Sunday, July 6, 2008
Back to 1552
"A bill introduced in Congress this week would 'compel' oil and gas companies to produce from federal lands they are leasing. If only it were that easy to find and produce oil. Imagine, an act of Congress could do what geology could not. ... Anyone with even the most basic understanding of how oil and natural gas are produced--and this should include many members of Congress--knows that claims of 'idle' leases are a diversionary feint. ... However, until the actual exploration is complete, a company does not know whether the lease will be productive. ... Obviously, companies want to start producing from active fields as soon as possible. However, there are a number of time-consuming steps to be taken before they can do so: Delineation wells must be drilled to size the field, government permits must be obtained, and complex production facilities must be engineered and installed. All this takes considerable time, and during that time, the lease is also listed as 'nonproducing'. ... As I've often said, the first step in our business is called 'exploration' for a reason. Exploration is time consuming, very costly and involves a great deal of risk. ... In reality, a lease is simply a block on a map, with no guarantee that it contains any resources", Red Cavaney (RC) at the WSJ, 20 June 2008.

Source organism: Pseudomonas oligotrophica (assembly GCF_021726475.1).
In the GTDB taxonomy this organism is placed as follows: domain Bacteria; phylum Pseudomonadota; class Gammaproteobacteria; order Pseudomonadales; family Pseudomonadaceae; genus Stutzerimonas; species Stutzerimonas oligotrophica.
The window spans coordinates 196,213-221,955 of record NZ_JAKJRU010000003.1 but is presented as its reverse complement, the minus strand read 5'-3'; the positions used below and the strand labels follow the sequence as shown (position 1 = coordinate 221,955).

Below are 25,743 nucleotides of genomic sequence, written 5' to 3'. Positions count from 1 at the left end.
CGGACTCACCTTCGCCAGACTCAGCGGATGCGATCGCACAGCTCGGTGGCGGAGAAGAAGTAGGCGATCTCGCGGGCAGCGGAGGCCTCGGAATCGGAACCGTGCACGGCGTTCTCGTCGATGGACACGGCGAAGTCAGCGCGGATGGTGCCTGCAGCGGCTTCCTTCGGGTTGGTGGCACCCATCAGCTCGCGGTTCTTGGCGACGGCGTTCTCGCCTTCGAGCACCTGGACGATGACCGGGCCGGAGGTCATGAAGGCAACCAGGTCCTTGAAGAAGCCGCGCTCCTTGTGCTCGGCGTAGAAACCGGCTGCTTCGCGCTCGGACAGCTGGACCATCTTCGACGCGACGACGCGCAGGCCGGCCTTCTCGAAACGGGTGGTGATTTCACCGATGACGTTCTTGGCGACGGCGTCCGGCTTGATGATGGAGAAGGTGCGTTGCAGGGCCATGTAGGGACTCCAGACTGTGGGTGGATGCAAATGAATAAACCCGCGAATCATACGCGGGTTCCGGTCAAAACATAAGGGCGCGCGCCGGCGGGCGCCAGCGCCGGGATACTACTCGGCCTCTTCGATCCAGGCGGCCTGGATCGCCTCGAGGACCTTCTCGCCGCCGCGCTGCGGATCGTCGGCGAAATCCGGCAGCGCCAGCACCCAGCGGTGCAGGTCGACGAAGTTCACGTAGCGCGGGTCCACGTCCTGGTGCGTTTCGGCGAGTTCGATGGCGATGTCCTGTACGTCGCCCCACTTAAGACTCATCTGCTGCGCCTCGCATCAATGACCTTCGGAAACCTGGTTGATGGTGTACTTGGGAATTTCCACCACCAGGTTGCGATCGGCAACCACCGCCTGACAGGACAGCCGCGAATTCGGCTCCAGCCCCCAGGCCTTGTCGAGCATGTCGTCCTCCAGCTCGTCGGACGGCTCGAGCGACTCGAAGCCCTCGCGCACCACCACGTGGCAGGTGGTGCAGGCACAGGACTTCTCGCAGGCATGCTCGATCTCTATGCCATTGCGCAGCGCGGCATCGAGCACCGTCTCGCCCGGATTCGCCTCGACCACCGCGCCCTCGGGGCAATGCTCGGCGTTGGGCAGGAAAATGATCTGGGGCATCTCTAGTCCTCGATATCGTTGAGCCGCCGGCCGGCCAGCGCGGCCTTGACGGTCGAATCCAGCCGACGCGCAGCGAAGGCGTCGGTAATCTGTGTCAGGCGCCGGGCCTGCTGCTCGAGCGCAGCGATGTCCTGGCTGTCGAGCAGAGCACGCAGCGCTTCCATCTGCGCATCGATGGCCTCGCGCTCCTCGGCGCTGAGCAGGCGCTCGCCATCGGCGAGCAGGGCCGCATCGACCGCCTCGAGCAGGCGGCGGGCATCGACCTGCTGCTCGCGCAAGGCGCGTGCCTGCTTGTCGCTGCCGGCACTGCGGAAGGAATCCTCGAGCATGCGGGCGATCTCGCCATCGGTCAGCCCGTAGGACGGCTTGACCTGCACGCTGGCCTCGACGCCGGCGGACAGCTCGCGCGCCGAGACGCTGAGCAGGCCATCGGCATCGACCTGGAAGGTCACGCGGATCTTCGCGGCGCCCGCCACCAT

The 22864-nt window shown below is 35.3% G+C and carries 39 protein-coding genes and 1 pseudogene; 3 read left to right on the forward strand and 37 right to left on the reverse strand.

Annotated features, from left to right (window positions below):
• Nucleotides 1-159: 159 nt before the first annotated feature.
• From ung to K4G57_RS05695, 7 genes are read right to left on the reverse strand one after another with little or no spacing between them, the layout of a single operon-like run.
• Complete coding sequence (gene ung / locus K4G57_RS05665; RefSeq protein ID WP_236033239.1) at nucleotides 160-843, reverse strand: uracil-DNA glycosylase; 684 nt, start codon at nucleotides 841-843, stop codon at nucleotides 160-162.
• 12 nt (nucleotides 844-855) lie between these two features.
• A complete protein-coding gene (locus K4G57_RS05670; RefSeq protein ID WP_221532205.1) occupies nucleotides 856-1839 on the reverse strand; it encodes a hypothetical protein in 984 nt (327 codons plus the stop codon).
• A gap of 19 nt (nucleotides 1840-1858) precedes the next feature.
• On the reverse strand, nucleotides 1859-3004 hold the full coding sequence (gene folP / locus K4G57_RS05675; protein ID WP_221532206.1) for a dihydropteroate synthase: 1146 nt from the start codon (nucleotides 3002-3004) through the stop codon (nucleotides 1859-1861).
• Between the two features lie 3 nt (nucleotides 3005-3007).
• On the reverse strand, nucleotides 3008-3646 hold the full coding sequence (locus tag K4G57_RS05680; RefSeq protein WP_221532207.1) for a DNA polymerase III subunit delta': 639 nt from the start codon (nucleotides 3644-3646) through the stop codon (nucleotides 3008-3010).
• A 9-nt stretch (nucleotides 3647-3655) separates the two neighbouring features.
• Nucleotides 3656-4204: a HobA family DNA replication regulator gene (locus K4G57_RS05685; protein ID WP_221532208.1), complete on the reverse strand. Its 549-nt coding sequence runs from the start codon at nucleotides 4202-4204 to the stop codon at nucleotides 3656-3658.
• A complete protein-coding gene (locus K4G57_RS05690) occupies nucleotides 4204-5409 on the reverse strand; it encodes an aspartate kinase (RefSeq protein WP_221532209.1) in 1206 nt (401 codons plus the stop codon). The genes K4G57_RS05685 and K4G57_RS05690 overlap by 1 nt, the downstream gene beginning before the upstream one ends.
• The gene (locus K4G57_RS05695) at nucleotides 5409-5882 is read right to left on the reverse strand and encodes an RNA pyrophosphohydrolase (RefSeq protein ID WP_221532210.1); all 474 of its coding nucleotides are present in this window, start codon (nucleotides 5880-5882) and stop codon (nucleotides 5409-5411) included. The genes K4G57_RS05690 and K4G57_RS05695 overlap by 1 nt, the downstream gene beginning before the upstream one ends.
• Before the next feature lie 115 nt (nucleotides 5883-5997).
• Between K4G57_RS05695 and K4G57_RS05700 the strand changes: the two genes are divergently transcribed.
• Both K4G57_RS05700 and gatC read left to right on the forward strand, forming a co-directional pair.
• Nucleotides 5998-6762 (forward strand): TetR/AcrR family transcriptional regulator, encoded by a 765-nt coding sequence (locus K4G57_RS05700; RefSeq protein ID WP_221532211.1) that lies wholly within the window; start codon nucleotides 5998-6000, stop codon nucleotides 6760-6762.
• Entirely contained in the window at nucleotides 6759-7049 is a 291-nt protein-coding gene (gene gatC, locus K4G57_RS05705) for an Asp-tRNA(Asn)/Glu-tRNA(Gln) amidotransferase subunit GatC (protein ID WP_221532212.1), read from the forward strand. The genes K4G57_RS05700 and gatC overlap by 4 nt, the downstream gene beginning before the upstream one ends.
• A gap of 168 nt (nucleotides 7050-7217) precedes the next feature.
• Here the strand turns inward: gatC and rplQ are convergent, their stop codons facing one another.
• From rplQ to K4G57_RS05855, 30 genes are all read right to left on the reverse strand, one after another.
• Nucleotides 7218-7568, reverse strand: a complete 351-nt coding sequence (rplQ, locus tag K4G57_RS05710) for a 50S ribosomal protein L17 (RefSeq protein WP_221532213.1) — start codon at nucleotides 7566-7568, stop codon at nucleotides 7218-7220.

RC is president and CEO of the American Petroleum Institute. Bravo RC. Which Congressman with a good knowledge of history will resurrect England's 1552 statute against "engrossing"?, which Wikipedia defines as, "the getting into one's possession, or buying up, large quantities of corn, or other dead victuals, with the intent to sell them again. This must of course be injurious to the public, by putting it in the power of one or two rich men to raise the price of provisions at their own discretion". This seems to be the "thinking" behind Congress recent scapegoat search to explain $143 a barrel oil, see my 13 June 2008 post.